Let’s face it, this is at the heart of why we’re waiting by the sidelines and don’t get up on the dance floor, isn’t it? Or if we did get it started, we put off doing the moves that we really need to make in our lives to get us where we want to be. We go to college and get a job because we know that is expected of us, but we’re not dancing to our own song.
Even the most successful face insecurity and anxiety when they go up on the dance floor and do their thing. And for a not so successful person, it can be worse.
All that anxiety and brain damage does you no good. It won’t give you the energy you need to live a rich and meaningful life. It won’t put fire in your belly. It just keeps you from living the life of your dreams. Or if you do overcome your nerves and get started, others begin to attack you and treat you differently. Old friends become jealous and you slip away from them.
Here are some tools and techniques to banish your “I’m a total failure” anxiety forever. You don’t need that heartburn, so let’s get rid of it.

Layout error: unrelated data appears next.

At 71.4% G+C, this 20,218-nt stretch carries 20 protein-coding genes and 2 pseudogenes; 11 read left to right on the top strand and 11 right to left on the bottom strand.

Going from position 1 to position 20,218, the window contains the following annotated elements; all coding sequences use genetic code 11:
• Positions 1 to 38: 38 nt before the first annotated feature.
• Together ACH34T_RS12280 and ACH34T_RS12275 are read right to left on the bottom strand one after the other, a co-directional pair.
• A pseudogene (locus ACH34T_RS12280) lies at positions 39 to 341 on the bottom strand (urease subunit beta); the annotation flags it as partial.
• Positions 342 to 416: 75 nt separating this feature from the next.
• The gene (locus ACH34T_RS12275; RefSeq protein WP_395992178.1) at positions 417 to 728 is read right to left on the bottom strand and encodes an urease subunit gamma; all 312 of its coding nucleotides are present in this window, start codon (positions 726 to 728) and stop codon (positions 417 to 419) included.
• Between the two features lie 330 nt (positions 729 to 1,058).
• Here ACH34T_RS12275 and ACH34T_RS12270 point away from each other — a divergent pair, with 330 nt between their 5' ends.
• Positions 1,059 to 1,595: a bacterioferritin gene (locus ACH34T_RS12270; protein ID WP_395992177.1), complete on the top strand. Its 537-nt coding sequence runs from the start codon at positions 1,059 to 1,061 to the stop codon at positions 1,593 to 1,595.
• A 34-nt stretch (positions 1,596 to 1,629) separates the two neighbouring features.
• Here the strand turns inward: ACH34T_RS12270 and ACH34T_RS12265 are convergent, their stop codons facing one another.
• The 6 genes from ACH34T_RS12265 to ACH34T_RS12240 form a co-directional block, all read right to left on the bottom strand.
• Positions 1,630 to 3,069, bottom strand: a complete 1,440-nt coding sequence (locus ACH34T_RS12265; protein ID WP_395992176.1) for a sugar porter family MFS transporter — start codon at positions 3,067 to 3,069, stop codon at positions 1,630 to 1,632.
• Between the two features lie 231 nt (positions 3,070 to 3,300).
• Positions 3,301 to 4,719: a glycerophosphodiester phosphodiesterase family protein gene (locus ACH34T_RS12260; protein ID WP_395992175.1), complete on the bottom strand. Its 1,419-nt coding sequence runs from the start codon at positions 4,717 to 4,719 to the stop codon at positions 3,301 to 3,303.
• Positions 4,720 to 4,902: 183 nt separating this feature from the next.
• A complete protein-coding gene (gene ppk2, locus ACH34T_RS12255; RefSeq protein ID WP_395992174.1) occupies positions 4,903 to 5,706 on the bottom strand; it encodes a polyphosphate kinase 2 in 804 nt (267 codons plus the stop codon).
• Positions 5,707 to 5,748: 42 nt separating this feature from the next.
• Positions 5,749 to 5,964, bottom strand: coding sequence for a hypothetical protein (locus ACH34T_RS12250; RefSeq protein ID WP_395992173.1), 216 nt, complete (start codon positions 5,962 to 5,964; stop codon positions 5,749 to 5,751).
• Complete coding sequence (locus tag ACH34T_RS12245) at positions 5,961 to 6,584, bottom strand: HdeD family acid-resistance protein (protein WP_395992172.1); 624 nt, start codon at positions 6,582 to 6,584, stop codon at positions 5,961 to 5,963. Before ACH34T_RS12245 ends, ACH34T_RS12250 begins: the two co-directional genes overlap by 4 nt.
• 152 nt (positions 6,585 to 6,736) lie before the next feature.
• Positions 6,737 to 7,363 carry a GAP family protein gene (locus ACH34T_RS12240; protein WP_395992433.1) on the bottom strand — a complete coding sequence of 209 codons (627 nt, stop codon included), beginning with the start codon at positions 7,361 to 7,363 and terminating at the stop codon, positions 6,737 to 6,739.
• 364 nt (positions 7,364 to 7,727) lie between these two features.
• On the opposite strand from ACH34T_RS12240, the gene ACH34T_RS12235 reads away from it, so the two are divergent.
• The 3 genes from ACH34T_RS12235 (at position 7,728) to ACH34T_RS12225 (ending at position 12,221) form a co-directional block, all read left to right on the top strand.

Our Kind of Race is a Marathon
Our kind of personal growth is part of a larger category called the character ethic. The basic idea is that you grow yourself from the inside-out and build on time-tested principles and cultivate habits that will create a strong character.
By far, the most rewarding way to approach this way of life is as a marathon. Now I realise it’s a bit against what the media tell us to do, but think of your efforts as a marathon and not a sprint.
Remember to begin with the end in mind? (Lesson #1) You’re going to approach life with this mental map. You’ve thought more broadly about what’s important to you and you act in accordance with your values. You know how to invest in your emotional bank account by making and keeping a promise to yourself (Lesson #2), and when you align your goals with the map, you get where you have to go.